14 basketball terms you should know
All sports can have some difficult lingo. However, the fast-paced nature of basketball can make learning the language of hoops even more of a challenge. We thought it might be a good idea to pull together a quick glossary, defining some of the trickier basketball terms. While not a complete list, the following terms should help you navigate some of the sports announcers’ patter.
By far the most amusing basketball term to say out loud, the alley-oop refers to a high pass near the rim of the basket that another player dunks or tips in. The word ultimately comes from a French exclamation “allez-hop!”, used to encourage or draw attention to an athletic feat such as a leap or lift upwards.
2. buzzer beater
When a player takes a shot before the end of quarter buzzer but it goes into the basket after the buzzer has gone off, you would refer to that shot as a buzzer beater.
Although it is tempting to somehow ascribe this strategy to the tallest player on the court, cherry-picking actually describes the strategy of a player who does little defensively and instead waits around the opponent’s basket for scoring opportunities. A controversial tactic, cherry-picking is often a violation in amateur leagues and results in a penalty.
A double is a statistic that refers to a player accumulating double digits in any one of 5 categories during a game: points, assists, steals, blocked shots, and rebounds. When someone refers to a double-double, this means that they have doubles in two of the five categories; triple-double means the player has doubles in three of the five, etc.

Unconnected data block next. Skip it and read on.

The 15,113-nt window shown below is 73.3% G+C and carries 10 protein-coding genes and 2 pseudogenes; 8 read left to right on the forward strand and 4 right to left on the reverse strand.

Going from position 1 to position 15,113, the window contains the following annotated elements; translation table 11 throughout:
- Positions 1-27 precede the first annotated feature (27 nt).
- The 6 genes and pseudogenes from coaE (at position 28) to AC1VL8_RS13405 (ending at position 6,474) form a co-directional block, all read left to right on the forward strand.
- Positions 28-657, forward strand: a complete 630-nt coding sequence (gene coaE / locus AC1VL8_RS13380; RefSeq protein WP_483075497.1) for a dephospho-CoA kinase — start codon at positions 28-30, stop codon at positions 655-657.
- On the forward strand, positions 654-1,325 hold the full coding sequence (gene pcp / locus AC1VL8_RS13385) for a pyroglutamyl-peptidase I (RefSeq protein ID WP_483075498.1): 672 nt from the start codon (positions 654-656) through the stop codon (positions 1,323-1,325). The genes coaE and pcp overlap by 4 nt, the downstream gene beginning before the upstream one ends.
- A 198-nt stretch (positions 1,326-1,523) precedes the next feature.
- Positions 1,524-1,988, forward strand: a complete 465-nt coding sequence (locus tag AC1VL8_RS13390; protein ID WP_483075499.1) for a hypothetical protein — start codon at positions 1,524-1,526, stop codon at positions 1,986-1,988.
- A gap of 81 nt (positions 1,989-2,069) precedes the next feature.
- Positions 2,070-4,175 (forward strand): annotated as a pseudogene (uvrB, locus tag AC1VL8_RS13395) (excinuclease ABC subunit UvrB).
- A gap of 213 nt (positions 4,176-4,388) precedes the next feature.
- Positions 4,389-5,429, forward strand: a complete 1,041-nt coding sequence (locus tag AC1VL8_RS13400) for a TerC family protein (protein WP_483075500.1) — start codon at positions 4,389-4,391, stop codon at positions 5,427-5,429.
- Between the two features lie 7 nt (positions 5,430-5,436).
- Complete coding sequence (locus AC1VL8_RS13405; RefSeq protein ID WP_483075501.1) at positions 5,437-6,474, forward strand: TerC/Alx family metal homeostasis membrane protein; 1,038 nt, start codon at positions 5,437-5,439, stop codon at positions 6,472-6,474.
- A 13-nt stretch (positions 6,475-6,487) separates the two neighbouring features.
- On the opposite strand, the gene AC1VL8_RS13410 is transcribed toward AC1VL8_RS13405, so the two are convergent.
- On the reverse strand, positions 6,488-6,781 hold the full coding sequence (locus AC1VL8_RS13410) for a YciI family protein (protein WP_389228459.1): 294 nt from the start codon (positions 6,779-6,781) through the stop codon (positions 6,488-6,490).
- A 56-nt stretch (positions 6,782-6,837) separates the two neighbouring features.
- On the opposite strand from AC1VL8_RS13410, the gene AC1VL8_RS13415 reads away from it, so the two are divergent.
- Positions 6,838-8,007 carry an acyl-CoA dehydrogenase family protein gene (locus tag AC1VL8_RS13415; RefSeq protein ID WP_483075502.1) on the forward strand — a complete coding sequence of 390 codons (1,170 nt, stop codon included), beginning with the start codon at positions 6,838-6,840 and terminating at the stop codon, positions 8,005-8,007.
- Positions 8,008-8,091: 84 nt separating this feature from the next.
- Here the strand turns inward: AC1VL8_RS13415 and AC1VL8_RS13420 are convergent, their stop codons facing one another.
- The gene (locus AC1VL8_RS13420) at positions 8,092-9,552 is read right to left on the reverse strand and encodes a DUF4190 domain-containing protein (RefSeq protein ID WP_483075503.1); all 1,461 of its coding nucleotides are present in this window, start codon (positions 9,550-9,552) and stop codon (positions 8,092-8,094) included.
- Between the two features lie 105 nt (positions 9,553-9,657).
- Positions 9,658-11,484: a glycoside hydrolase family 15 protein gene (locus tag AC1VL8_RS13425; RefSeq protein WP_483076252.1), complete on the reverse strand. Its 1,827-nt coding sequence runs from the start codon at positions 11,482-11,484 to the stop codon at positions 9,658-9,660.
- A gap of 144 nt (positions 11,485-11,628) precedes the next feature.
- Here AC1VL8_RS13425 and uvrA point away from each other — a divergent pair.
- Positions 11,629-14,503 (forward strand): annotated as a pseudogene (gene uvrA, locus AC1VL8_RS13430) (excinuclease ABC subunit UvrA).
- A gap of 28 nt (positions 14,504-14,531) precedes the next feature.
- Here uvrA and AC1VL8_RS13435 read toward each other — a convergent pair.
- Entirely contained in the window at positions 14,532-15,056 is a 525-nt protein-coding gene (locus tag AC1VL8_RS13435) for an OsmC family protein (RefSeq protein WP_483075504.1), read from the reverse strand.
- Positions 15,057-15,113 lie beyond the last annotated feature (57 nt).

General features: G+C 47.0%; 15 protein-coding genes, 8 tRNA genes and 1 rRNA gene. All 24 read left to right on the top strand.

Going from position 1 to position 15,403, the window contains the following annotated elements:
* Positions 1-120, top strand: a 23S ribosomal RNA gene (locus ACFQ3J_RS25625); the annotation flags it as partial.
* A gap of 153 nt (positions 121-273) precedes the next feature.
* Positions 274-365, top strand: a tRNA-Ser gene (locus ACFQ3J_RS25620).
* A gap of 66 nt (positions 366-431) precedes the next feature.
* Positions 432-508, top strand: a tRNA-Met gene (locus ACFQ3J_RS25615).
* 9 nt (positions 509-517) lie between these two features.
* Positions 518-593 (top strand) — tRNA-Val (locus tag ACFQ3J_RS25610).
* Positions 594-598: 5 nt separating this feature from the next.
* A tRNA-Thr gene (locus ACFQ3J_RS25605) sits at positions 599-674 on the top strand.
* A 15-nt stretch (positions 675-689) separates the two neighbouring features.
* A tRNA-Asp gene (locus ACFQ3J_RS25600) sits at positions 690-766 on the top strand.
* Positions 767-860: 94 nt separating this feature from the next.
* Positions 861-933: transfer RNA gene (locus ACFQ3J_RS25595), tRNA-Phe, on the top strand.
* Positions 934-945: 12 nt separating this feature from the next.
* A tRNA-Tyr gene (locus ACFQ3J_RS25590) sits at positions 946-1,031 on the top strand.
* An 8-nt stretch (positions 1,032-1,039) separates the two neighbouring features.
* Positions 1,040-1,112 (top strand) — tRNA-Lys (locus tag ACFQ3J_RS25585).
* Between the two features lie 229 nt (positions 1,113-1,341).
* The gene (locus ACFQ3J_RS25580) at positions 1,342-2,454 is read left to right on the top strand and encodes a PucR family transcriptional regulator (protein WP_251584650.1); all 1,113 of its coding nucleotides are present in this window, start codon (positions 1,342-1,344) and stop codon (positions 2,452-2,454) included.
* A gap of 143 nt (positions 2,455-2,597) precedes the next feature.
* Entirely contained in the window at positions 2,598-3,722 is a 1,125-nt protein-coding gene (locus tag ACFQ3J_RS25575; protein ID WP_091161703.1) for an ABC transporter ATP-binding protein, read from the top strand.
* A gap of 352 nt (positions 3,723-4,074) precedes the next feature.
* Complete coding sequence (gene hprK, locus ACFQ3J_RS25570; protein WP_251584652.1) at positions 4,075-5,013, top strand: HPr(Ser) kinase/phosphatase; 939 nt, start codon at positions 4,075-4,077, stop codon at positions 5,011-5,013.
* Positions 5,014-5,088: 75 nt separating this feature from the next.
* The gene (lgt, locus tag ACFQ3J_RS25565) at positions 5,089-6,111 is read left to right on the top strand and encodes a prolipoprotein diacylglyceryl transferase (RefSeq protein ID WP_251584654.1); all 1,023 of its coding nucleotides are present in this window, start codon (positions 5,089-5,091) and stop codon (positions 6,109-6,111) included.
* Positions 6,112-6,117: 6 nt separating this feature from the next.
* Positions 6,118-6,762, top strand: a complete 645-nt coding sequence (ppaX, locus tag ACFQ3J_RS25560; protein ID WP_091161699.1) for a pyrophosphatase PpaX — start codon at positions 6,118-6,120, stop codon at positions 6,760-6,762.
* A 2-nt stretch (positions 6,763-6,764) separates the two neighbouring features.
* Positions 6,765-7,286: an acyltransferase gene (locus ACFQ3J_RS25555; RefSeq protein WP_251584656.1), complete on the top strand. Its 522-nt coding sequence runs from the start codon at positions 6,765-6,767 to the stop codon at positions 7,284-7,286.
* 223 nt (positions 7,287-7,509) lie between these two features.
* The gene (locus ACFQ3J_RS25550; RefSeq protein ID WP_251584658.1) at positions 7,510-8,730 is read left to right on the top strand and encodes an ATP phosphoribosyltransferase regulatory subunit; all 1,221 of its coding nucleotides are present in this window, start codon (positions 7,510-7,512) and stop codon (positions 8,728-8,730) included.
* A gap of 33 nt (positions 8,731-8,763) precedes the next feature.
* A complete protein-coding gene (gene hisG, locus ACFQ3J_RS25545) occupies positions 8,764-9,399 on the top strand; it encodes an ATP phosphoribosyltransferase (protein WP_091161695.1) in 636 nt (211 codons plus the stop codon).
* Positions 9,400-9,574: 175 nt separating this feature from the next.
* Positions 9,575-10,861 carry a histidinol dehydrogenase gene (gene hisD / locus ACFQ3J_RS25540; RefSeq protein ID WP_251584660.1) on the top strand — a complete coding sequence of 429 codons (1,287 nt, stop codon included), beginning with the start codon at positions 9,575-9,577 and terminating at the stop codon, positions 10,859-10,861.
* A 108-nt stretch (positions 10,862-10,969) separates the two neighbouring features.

5. fast break
The fast break is an offensive strategy that involves moving the ball up the court as quickly as possible, with the goal of getting in position for scoring opportunities before the defense is allowed to set up. A fast break sometimes involves cherry-picking.
6. field goal
Nope, not football—still basketball. A field goal is the term to describe both two- and three-point shots, excluding free throws. The field goal percentage of a player or team looks at the total number of baskets made to shots taken.
7. full-court press
A full-court press is when a team plays defense for the entire length of the court (rather than just on the half-court). This defense is sometimes deployed by teams for the entirety of a game, but is more often seen when a team is trailing late in the game and trying to force turnovers.
The two rectangle-shaped keys on a basketball court (one directly in front of and partly beneath each basket) are defined by the end line, the free-throw line, and the two lines that connect them. Officially called the free throw lane, the area is also called the paint.
9. pick and roll
The pick and roll is one of the most common offensive plays. The play typically starts with the member of the offense who is in possession of the ball being guarded by a member of the defense. Another member of the offense then comes up behind the defensive player and sets a screen, or “pick,” behind the player. The ball-handler then “rolls” around his teammate, leaving the defender to choose between defending the player who picked him or continuing to defend the ball-handler.
10. posting up
Posting up describes when a player on the offense sets up close to the basket below the foul line, usually facing away from the basket with his back is to the defender. This positioning allows him to use his body to protect the ball, as well as open up different sorts of scoring opportunities.
Run-and-gun refers to a fast-paced offensive style emphasizing fast breaks and scoring opportunities. Typically, teams playing with a run and gun offense both score and allow lots of points.
12. sixth man
With five players on the court for a team at the same time, the sixth man refers to the first non-starting player off the bench, who is considered more valuable than other reserve players.
13. triple threat
When a player first receives a ball and has not yet dribbled, she is considered a triple threat, meaning that she can either pass, shoot, or dribble (the full range of offensive options).
Turnover describes any of the various ways in which possession of the ball moves from one team to another.
What are your favorite basketball terms? Tell us in the comments below!